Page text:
A rabid pit bull went on a rampage in New Jersey, biting at least three people and an unknown number of other dogs before passing away himself.
Champ, who lived with a family in Aberdeen along with three other dogs, did not have a current rabies vaccination. So far, authorities have confirmed three bites in the area, and they are searching for more victims. Anyone who was attacked by the rabid animal, or even came into close contact with Champ, needs to undergo a series of rabies shots. Animal victims must be isolated and observed to determine if they contracted the disease. The owners admit that they are unable to entirely account for Champ’s whereabouts in recent weeks.
There have been eight rabies cases in New Jersey since 1989, and no other ones since 2008.
About 300,000 victims per year are rushed to the emergency room following an animal attack. On average, their hospital bills are over $18,000, which is 50 percent higher than a typical injury-related hospitalization. Common injuries include fractures, body wounds, head wounds, and infections.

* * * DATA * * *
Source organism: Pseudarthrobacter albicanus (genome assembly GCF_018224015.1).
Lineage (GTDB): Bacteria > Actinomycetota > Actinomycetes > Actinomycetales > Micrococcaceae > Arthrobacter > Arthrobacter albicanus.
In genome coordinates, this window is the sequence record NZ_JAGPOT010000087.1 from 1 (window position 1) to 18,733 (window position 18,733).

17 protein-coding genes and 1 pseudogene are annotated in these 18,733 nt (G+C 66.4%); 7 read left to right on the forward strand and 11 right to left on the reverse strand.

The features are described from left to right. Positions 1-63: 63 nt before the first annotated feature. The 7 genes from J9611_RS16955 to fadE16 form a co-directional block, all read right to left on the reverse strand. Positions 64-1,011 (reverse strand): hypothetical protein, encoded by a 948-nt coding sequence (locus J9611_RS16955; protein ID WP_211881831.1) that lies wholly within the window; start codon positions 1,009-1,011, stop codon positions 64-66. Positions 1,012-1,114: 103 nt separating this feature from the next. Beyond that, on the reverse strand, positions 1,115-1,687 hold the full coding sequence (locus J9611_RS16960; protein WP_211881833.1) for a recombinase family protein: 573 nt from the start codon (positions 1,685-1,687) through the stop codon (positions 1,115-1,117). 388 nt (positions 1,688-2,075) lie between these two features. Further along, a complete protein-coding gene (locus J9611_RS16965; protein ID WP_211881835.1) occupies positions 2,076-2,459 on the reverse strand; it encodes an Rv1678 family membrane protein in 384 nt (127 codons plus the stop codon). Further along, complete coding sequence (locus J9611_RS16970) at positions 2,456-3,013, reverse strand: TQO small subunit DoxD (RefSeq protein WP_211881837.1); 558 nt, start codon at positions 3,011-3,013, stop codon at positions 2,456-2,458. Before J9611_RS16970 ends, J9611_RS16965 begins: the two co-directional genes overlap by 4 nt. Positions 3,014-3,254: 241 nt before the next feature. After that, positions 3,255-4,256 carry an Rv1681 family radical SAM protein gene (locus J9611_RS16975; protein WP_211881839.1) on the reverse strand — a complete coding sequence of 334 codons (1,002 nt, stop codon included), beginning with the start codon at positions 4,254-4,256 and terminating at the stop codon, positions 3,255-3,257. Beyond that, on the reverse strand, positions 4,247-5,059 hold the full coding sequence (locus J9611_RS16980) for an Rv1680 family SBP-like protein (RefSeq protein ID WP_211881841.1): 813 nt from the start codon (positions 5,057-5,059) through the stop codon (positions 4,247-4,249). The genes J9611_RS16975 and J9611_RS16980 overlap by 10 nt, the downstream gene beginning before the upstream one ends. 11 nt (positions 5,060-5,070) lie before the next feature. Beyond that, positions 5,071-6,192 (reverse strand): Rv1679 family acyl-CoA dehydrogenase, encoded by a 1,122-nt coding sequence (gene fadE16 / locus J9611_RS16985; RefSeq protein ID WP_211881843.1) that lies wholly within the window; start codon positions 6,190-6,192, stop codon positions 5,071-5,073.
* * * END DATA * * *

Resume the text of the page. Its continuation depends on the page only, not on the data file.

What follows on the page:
In most cases, the owner’s homeowner’s insurance is legally bound to pay damages. New York essentially uses a modified one-bite rule regarding dog bites and animal attacks. Owners of “dangerous” dogs are strictly liable for medical expenses. “Dangerous” is defined as an animal that injures a person or other animal “without justification.”
To obtain other damages, such as compensation for pain and suffering, emotional distress, and lost wages, the animal must have had “vicious propensities” that the owner either knew about or should have known about. Such evidence includes:
- Baring teeth, or
- Being restrained by the owner, with something like a bite collar or very short leash.
A “beware of dog” sign or barking are normally not evidence of vicious propensities.
Most attacks occur on the owner’s property. For those that happen at a dog park or other public place, the plaintiff must still show evidence of vicious propensities in a negligence case. Furthermore, violation of a leash law is considered negligence but not negligence per se, meaning that the victim may have to offer additional proof.
Animal attacks cause serious injury. For a free consultation with aggressive lawyers, contact Proner & Proner. We have six office locations in the Tri-State area.